In the rosiglitazone group (group 2b), mean plasma insulin level (from 21.6 ± 12.8 to 12.0 ± 5.9, P = 0.002) and HOMA-IR score (from 5.7 ± 3.8 to 2.8 ± 1.8, P = 0.001) were significantly reduced at the end of the 48 weeks.

Insulin sensitizers significantly improved the high-sensitivity C-reactive protein (hs-CRP) levels (from 5.1 ± 4.3 to 2.3 ± 1.5 mg/L and 3.5 ± 1.2 to 2.4 ± 2.4 mg/L; P < 0.01 and P = 0.04 respectively), whereas hs-CRP levels remained unchanged in the diet and exercise group (from 3.3 ± 3.0 to 3.6 ± 3.9 mg/L, P > 0.05) at the end of the 48 weeks when compared to baseline.

Liver injury tests

Serum aminotransferases levels of both groups had significantly decreased at the end of the 48 weeks (serum AST level: from 39.3 ± 11.1 to 30.0 ± 8.6 IU/L and 45.9 ± 24.2 to 33.3 ± 17.7 IU/L; P = 0.002 and P = 0.003 respectively; serum ALT level: from 66.9 ± 28.9 to 42.0 ± 16.2 IU/L and 78.2 ± 46.3 to 47.3 ± 34.7 IU/L respectively; P < 0.001 for both) (Table 1). The improvement from baseline did not significantly differ between the two groups (P > 0.05).

At the end of the 48 weeks, serum AST levels had decreased to normal level in 88.0% (22/25) and 75.0% (36/48) of individuals in the two groups respectively (88.0% vs. 75.0%, P > 0.05), while serum ALT levels had decreased to normal level in 40.0% (10/25) and 62.5% (30/48) of individuals in the two groups respectively (40.0% vs. 62.5%, P = 0.067).

Histological response

Sequential liver biopsy at the end of the 48 weeks was performed in 29 individuals with NASH (8 in diet and exercise group; 21 in treatment group). NAS was significantly decreased only in the treatment groups at the end of the 48 weeks [from median 5.0 (range: 3–8) to 3.0 (range: 2–6), P = 0.01], while it remained unchanged in the diet and exercise group [from median 4.0 (range: 3–8) to 5.0 (range: 1–6), P > 0.05] (Table 3a).

Table 3.   Sequential follow-up of liver histology
 Diet + exercise (group 1), n = 8Diet + exercise plus treatment (group 2), n = 21
BaselineAt 48 weeksBaselineAt 48 weeks
Steatosis2 (1–3)1.5 (0–3)2 (1–3)1* (0–3)
Lobular inflammation1 (0–3)1 (0–2)1 (0–3)1 (0–3)
Ballooning2 (1–2)2 (1–2)2 (1–2)1* (1–2)
Portal inflammation1 (0–1)0 (0–1)0 (0–2)1 (0–1)
Fibrosis0 (0–4)0 (0–2)0 (0–2)0 (0–2)
NAS score4 (3–8)5 (1–6)5 (3–8)3* (2–6)
Brunt’s grade1.5 (1–3)1.5 (0–2)2 (1–3)1 (1–2)
 Diet + exercise + metformin, n = 10Diet + exercise +  rosiglitazone, n = 11
BaselineAt 48 weeksBaselineAt 48 weeks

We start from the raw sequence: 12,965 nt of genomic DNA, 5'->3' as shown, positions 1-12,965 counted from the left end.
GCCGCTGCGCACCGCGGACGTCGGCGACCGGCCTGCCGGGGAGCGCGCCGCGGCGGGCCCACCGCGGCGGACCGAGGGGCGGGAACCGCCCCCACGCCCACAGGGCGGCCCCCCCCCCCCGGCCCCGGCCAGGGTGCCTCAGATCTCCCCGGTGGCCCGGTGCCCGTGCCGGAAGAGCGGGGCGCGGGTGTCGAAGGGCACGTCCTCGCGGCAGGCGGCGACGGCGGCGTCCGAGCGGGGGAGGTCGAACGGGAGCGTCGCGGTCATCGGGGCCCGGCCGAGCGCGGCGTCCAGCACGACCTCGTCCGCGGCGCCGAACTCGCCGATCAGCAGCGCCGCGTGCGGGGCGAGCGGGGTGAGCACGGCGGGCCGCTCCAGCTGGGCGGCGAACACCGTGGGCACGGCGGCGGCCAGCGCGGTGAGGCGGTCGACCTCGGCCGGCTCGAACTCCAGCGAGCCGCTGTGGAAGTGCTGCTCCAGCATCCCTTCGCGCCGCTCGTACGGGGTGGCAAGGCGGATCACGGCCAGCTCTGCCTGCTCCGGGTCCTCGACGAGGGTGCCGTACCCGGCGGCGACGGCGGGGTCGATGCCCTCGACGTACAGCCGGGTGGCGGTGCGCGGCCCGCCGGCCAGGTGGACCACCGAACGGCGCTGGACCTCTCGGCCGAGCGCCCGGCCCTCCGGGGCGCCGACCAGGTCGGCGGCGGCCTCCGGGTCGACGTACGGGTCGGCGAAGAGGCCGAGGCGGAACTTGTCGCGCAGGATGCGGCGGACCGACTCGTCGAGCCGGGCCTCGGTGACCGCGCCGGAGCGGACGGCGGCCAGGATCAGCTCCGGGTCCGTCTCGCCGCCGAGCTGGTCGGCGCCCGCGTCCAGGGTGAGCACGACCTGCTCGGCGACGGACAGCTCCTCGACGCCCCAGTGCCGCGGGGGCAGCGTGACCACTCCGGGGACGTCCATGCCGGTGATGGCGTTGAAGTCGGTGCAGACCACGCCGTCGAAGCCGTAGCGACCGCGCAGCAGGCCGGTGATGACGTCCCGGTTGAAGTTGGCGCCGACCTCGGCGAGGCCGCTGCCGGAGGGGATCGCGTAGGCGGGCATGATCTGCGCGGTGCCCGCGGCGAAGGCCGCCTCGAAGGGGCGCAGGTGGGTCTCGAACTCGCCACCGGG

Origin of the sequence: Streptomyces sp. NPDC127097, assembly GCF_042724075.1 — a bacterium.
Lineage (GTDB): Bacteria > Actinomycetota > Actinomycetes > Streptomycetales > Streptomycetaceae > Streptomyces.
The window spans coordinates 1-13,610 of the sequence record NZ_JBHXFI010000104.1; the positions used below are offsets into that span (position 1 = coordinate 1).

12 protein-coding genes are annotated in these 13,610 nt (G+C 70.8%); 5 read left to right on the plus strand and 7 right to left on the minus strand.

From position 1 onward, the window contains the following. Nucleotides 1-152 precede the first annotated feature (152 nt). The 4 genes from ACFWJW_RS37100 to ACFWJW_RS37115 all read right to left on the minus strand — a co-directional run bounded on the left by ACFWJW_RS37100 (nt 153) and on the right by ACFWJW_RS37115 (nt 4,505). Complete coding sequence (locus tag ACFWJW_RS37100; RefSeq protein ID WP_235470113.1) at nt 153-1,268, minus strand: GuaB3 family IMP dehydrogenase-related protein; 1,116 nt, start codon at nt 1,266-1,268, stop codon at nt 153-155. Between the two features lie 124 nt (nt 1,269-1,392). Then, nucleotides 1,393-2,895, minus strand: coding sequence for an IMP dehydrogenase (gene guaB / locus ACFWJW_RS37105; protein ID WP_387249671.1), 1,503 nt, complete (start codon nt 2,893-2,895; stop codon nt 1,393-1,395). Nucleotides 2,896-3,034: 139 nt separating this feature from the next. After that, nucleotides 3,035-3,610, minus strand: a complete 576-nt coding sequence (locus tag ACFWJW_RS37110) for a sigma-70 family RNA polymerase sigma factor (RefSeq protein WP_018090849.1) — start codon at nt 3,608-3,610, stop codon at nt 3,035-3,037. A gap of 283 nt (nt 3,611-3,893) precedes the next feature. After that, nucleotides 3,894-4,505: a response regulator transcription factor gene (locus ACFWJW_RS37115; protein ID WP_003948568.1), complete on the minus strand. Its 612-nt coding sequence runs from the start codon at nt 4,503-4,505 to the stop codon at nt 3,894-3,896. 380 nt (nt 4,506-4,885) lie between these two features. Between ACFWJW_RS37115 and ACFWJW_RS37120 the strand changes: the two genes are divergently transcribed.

1. Medians (range) are given.

  2. NAS, non-alcoholic fatty liver disease activity score.

  3. * From baseline to the end of the 48 weeks, P < 0.05.

Steatosis2.5 (1–3)1.5 (1–3)2 (1–3)1* (0–3)
Lobular inflammation1 (1–3)1 (0–2)1 (0–2)1 (0–3)
Ballooning2 (1–2)2 (1–2)2 (1–2)1 (1–2)
Portal inflammation0 (0–1)0.5 (0–1)0 (0–2)1 (0–1)
Fibrosis0 (0–2)0 (0–1)0 (0–1)1 (0–2)
NAS score5 (3–8)4 (3–6)5 (3–6)3 (2–6)
Brunt’s grade1.5 (1–3)1 (1–2)2 (1–2)1 (1–2)

In the treatment group, hepatic histological improvement was shown via a decrease in hepatic steatosis [from median 2.0 (range: 1–3) to 1.0 (range: 0–3), P < 0.01] and in ballooning [from median 2.0 (range: 1–2) to 1.0 (range: 1–2), P = 0.02]. Fibrosis improved in 4 patients (19.1%, 4/21) and stabilized in 11 patients (52.4%, 11/21). However, the change from baseline to the end of the 48 weeks was not significant (P > 0.05; Table 3b). In the diet and exercise group, no significant hepatic histological improvement from baseline to the end of the treatment was observed (P > 0.05; Table 3a).


Patient adherence to the diet and exercise programme in both groups was not sufficient and fell short of expectations, especially in the 6-month follow-up period, but there was no difference in compliance between the two groups based on information obtained via verbal communication.

The metabolic and biochemical parameters including BMI (from 31.5 ± 5.3 to 32.0 ± 5.6 and 29.9 ± 3.4 to 30.5 ± 3.4 respectively), fasting plasma glucose, insulin level, HOMA-IR score (from 3.9 ± 2.0 to 3.5 ± 2.3 and 2.8 ± 2.4 to 3.7 ± 2.0 respectively), BFC%, WC, serum cholesterol, triglycerides and aminotransferase levels (serum AST level: from 30.0 ± 8.6 to 31.3 ± 11.8 IU/L and 33.3 ± 17.7 to 35.2 ± 15.8 IU/L; serum ALT level: from 42.0 ± 16.2 to 46.5 ± 29.5 IU/L and 47.3 ± 34.7 to 55.2 ± 41.0 IU/L respectively) did not significantly change in either group during the 6-month follow-up period (Figure 1). During the study period, diabetes mellitus developed in eight patients (two in group 1 and six in group 2).

Adverse events

All individuals with NASH completed the study with the exception of one subject who received rosiglitazone and who cited personal reasons.

No serious adverse event associated with insulin sensitizers was observed. Rosiglitazone did not significantly increase the BMI, WC or HC at the end of the 48 weeks compared to baseline (P > 0.05; Table 1).